NEW YORK — One of the nation’s biggest champions for the cause of women deacons sees the Vatican’s new apostolic constitution — which partially opens up Vatican leadership positions to any baptized lay person, including women — as a important step for Pope Francis’ vision, but not necessarily affecting the future of women in the diaconate.
“I think you have to distinguish between management and ministry,” Phyllis Zagano, assistant professor of religion at Hofstra University and author of the new book Sisters, women deacons: questions and answers Recount Node. “The ministry would be the diaconate. It’s not exactly apples and oranges, but it’s close.
Pope Francis has released the new Apostolic Constitution titled predicate evangeliumor “Preach the Gospel,” March 19. The document states that “any faithful member may direct a department or body” at the pontiff’s discretion, acknowledging that church evangelizers extend beyond the pope, bishops and other ordained. ministers.
Zagano, who served on the Papal Commission for the Study of Women in the Diaconate which met in 2016, is skeptical of the influence and governance capacity of the laity in these roles. She said the Roman Curia staff positions “are positions where at most governance is delegated, but it is not governance held by an individual.”
“So if a woman is prefect of the Congregation for the Doctrine of the Faith, I don’t believe she actually exercises governance, but she acts as a staff member of the Holy Father,” Zagano said.
“I think the Holy Father hit the right note starting with the staff to include women, give them more space, but in my meditation on that I really see he’s not aggregating it from the everything, that the laity will continue to cooperate, not to have ordinances and jurisdictions with this, not that it is not important,” Zagano continued.
As part of other changes to the new apostolic constitution, the three main departments of the Vatican, now called “dicasteries” under the new curial structure, are in order: evangelization, the Congregation for the Doctrine of the Faith (CDF) and the service of Charity.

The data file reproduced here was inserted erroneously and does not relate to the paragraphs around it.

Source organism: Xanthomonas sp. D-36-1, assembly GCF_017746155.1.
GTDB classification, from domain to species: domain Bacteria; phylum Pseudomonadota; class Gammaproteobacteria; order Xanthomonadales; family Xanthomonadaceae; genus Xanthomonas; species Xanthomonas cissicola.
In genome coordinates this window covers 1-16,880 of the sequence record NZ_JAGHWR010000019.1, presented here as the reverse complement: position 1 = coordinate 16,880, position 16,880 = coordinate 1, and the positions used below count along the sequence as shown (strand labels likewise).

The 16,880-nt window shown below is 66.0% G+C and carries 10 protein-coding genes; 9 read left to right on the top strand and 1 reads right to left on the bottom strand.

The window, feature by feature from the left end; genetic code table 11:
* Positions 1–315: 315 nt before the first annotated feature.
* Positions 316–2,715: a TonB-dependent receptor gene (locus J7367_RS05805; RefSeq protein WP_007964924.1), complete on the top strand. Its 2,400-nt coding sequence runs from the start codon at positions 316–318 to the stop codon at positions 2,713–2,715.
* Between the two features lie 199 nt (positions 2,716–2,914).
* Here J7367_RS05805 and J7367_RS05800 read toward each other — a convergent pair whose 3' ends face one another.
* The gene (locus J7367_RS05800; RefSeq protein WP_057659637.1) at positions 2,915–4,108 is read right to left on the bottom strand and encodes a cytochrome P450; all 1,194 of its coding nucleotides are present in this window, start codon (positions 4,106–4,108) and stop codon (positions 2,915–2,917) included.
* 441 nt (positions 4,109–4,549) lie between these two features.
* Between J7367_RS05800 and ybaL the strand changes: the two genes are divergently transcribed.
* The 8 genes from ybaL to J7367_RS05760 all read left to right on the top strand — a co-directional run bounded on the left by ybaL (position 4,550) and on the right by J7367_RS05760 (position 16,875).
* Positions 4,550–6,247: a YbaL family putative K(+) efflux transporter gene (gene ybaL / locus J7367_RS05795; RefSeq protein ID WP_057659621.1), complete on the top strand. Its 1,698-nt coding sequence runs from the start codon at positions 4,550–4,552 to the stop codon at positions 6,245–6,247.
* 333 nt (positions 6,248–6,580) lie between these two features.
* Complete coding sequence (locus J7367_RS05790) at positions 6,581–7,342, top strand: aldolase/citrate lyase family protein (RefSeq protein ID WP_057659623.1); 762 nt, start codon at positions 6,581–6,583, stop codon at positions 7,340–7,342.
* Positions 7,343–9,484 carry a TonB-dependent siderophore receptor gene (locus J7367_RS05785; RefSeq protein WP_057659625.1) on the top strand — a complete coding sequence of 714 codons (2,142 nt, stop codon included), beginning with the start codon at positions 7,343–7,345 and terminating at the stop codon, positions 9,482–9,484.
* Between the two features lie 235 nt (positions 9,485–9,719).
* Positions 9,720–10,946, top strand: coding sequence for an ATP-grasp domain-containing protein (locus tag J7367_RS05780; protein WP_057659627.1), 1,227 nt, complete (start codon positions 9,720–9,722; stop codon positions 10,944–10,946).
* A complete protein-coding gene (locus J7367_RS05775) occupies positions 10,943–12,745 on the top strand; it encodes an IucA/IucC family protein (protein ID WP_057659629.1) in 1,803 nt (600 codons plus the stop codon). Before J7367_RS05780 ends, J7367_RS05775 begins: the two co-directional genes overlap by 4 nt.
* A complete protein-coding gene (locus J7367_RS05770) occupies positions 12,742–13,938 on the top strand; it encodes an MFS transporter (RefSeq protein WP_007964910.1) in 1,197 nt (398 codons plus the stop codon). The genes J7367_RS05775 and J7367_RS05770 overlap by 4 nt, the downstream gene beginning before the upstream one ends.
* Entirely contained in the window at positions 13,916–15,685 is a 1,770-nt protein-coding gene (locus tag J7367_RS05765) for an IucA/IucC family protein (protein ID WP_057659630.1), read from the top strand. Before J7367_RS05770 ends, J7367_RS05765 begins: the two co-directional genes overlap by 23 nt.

Zagano describes the order, particularly with evangelism above the CDF, as the conflict between the law and the prophets, which she argues (while acknowledging that both are necessary) that “the Holy Father placed prophets above the law at this point.” And this emphasis on evangelism and prophets is part of why Zagano argues that the Church should allow women into the diaconate.
“This new document talks about the need for women to be deacons because that’s what deacons do: they preach the gospel,” Zagano said. “If nothing else, it is the word, liturgy and charity that women do in some parts of the world that present the need for female deacons.”
Zagano notes that what would be interpreted as diaconal functions of the church — hospitals, schools, nursing homes, sections of social service agencies — are run and invented by women, led by women, and funded by women. Therefore, she said it was important to connect those who minister in these places with the “proclamation of the gospel”.
“I want to hear them on Sunday, but I can’t. It is absolutely illegal,” Zagano said, acknowledging that the only person who can preach the gospel in a public celebration of the Eucharist on Sunday is a cleric.
“We are talking about community here. So the sister who works in the soup kitchen and who is known to people in the community, I want to hear her from time to time talk about what she thinks the Gospel says to this community,” he said. she continued. “Whether they’re talking in church or talking to you over coffee, they’ll be talking about the gospel.”
Zagano also noted the importance of the image of a woman participating in the liturgy.
“To see a woman participate in the liturgy; to see a woman spreading the gospel, not to mention preaching and investing, would boost our own respect for women around the world,” Zagano said.
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